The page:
4 Keys to Using Social Media for Small Business Marketing

In the book Good to Great, Jim Collins wrote about Dave Scott, the legendary six-time champion of the Hawaii Ironman Triathlon. Scott would train by riding his bike 75 miles, swimming 20,000 meters, and running 17 miles every single day (on average). He obviously didn’t have a problem with his weight. Still, he felt a low-fat, high-carb diet would help give him an edge. Thus, Dave Scott would rinse his cottage cheese to get rid of the extra fat. There’s no evidence that doing this helped him win all those Ironman Triathlons. But it was one small step that he believed made him better.

The reason I bring this up is that taking care of such minute details is what the ultra disciplined do. It’s what the elite performing companies (and individuals) do. But it is part of an evolution. There is a ton of advice for small business (much of it free) on how to create a marketing plan, use social media, or how to run a business. Some of it is good fundamental advice. Some of it is very much like rinsing cottage cheese.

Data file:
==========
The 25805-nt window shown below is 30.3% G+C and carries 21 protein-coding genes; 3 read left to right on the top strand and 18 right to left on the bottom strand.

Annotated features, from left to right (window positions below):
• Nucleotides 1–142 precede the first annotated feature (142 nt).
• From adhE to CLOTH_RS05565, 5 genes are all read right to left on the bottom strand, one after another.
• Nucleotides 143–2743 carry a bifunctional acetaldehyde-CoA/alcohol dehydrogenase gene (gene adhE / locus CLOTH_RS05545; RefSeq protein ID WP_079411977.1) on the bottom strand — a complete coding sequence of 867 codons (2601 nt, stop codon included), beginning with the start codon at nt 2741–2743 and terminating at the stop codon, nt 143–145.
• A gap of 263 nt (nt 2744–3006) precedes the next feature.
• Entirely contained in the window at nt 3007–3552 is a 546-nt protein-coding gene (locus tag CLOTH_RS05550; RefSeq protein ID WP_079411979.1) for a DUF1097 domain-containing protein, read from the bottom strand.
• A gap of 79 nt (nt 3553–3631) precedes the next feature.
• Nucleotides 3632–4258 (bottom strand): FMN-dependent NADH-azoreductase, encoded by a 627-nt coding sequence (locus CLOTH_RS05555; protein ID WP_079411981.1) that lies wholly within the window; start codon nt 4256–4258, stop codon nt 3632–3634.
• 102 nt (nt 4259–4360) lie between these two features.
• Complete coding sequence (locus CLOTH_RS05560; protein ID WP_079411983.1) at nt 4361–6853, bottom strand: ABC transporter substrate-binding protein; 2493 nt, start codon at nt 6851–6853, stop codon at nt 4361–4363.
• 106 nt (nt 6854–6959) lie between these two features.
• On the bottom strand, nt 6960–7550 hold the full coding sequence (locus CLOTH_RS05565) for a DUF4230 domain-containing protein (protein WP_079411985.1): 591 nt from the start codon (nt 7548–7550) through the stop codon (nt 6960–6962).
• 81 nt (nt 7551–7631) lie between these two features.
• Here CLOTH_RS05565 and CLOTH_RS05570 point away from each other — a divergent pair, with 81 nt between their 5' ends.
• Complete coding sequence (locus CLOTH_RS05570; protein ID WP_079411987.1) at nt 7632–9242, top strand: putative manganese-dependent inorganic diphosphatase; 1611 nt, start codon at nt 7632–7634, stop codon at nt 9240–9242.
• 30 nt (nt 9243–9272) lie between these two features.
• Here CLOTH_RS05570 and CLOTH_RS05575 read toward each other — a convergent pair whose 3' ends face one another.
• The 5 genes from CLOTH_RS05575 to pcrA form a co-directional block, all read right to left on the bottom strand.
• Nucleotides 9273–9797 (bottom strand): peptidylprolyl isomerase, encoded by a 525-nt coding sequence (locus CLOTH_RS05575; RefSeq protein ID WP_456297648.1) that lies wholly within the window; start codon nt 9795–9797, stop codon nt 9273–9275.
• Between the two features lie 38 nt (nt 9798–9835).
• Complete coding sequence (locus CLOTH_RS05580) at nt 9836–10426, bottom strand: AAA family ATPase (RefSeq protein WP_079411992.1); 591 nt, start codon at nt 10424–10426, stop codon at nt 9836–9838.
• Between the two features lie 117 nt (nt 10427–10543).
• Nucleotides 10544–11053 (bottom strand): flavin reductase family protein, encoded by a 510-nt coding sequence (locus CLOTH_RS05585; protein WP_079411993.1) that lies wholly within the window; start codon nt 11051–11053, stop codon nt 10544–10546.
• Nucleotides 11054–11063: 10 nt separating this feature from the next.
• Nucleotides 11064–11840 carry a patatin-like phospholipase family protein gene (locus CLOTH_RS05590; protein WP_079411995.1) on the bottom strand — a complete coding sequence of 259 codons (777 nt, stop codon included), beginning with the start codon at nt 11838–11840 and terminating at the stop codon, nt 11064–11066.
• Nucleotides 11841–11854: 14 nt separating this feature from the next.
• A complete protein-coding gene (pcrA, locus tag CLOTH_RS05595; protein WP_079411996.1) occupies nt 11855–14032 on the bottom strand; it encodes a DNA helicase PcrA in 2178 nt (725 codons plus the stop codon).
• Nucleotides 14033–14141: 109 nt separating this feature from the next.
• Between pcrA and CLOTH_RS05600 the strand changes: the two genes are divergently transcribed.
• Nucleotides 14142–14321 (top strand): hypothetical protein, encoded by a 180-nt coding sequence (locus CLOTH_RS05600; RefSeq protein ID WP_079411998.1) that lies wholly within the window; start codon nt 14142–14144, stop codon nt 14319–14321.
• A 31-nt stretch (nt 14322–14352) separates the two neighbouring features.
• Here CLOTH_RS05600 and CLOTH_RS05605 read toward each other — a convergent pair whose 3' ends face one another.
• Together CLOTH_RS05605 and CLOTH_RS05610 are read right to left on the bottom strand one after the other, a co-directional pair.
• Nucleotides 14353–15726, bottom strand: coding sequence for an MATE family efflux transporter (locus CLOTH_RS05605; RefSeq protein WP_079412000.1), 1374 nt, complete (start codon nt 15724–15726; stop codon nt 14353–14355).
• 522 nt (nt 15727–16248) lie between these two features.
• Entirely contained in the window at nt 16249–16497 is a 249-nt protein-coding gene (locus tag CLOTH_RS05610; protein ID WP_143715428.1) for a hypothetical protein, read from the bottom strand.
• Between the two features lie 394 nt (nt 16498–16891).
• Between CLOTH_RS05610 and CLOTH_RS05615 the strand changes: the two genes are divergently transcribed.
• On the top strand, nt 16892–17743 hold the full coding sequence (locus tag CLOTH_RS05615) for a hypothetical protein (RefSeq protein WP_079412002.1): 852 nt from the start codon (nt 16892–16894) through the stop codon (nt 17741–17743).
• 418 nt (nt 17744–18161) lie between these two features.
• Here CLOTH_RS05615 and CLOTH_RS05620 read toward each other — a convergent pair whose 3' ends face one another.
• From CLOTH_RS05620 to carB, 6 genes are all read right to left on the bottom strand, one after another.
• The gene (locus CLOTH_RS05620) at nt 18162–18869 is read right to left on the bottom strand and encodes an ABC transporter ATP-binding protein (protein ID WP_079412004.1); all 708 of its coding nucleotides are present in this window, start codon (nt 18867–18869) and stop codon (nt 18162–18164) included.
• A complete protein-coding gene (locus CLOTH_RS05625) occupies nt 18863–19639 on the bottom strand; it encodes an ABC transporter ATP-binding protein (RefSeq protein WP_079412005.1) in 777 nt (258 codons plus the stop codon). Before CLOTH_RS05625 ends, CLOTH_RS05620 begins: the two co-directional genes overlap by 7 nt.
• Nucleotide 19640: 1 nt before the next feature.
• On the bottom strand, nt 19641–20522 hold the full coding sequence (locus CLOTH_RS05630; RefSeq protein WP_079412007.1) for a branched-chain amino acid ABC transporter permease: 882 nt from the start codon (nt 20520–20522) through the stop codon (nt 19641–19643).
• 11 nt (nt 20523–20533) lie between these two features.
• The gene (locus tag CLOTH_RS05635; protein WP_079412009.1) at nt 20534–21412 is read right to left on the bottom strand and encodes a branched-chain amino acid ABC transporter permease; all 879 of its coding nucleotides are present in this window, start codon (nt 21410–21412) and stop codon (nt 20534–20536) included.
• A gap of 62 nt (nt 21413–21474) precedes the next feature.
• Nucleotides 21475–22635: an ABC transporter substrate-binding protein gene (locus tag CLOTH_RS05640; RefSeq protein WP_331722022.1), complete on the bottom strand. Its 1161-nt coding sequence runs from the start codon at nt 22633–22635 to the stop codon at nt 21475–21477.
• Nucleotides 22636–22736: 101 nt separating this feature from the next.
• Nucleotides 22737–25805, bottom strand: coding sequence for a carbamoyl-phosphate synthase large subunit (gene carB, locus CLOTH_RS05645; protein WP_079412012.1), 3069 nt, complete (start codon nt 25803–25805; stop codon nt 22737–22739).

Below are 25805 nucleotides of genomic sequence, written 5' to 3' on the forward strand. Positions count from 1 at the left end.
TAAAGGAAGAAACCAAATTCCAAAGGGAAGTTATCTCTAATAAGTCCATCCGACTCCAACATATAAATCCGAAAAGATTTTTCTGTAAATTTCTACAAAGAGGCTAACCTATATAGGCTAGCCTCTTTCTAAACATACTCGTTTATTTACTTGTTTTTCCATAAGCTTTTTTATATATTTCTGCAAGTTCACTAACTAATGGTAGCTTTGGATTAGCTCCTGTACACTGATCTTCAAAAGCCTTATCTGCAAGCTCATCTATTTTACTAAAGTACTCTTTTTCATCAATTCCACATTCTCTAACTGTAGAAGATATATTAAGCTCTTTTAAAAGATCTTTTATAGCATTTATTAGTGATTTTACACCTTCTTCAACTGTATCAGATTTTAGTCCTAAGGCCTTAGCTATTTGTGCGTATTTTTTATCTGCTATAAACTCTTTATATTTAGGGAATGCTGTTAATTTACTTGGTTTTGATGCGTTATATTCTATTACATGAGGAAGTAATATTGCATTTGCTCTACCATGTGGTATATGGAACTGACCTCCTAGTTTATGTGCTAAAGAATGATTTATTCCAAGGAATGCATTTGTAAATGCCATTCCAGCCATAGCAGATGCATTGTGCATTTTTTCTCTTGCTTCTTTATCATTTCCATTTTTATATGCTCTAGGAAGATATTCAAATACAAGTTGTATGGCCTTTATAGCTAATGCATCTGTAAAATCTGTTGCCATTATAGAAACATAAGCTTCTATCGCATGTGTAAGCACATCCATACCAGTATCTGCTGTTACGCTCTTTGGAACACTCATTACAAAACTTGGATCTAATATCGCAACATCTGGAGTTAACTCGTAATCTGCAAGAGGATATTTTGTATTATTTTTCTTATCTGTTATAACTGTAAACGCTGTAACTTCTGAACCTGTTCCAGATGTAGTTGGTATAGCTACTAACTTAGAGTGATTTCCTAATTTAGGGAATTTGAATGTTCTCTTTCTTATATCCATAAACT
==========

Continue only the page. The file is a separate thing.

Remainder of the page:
As much as I would like to believe it to be true, rinsing cottage cheese isn’t going to help me win any kind of race. I would have to first put in a lot of hard work, discipline myself to follow a plan, and work hard to achieve some much less, minor goals.

If your small business is getting into the realm of social media and Internet marketing, if you’re drinking up all the Internet gurus have to say, remind yourself that it is important to take a first step. In fact, below are four key aspects that you should fully embrace as you start using social media:

  1. Start with a blog. Discipline yourself to write in it everyday.
  2. Understand the three rings of social media: publishing, sharing, networking and know when to use them.
  3. Identify which tools affect which area (or ring).
  4. Create a process that will allow you to understand why you are doing things and why it’s working (or not working).

With these fundamentals under your belt, it now becomes possible to refine your efforts, to improve on your performance, increase your ROI by another .1% and bring your organization to another level. In other words, now you can start to rinse your cottage cheese.